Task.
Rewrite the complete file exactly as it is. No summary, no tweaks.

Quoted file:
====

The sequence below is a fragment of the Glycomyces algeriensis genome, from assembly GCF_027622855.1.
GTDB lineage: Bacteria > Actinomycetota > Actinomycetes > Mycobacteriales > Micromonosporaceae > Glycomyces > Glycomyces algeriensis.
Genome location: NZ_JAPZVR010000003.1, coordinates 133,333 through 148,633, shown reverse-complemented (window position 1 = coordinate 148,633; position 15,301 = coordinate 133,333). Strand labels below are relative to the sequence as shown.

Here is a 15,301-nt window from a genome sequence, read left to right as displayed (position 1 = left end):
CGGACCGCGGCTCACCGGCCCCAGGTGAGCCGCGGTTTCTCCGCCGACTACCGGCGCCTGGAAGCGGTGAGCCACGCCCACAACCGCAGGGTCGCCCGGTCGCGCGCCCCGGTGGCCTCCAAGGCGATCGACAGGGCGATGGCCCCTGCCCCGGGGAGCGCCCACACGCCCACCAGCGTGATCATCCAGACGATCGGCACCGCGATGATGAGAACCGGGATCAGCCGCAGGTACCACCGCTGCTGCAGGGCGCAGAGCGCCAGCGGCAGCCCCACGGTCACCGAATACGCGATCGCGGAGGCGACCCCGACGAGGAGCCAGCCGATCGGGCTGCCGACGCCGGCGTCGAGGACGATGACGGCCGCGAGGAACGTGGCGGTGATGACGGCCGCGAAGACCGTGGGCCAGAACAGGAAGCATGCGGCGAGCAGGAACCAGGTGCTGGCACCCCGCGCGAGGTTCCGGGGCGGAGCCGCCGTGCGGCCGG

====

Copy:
The sequence below is a fragment of the Glycomyces algeriensis genome, from assembly GCF_027622855.1.
GTDB lineage: Bacteria > Actinomycetota > Actinomycetes > Mycobacteriales > Micromonosporaceae > Glycomyces > Glycomyces algeriensis.
Genome location: NZ_JAPZVR010000003.1, coordinates 133,333 through 148,633, shown reverse-complemented (window position 1 = coordinate 148,633; position 15,301 = coordinate 133,333). Strand labels below are relative to the sequence as shown.

Here is a 15,301-nt window from a genome sequence, read left to right as displayed (position 1 = left end):
CGGACCGCGGCTCACCGGCCCCAGGTGAGCCGCGGTTTCTCCGCCGACTACCGGCGCCTGGAAGCGGTGAGCCACGCCCACAACCGCAGGGTCGCCCGGTCGCGCGCCCCGGTGGCCTCCAAGGCGATCGACAGGGCGATGGCCCCTGCCCCGGGGAGCGCCCACACGCCCACCAGCGTGATCATCCAGACGATCGGCACCGCGATGATGAGAACCGGGATCAGCCGCAGGTACCACCGCTGCTGCAGGGCGCAGAGCGCCAGCGGCAGCCCCACGGTCACCGAATACGCGATCGCGGAGGCGACCCCGACGAGGAGCCAGCCGATCGGGCTGCCGACGCCGGCGTCGAGGACGATGACGGCCGCGAGGAACGTGGCGGTGATGACGGCCGCGAAGACCGTGGGCCAGAACAGGAAGCATGCGGCGAGCAGGAACCAGGTGCTGGCACCCCGCGCGAGGTTCCGGGGCGGAGCCGCCGTGCGGCCGG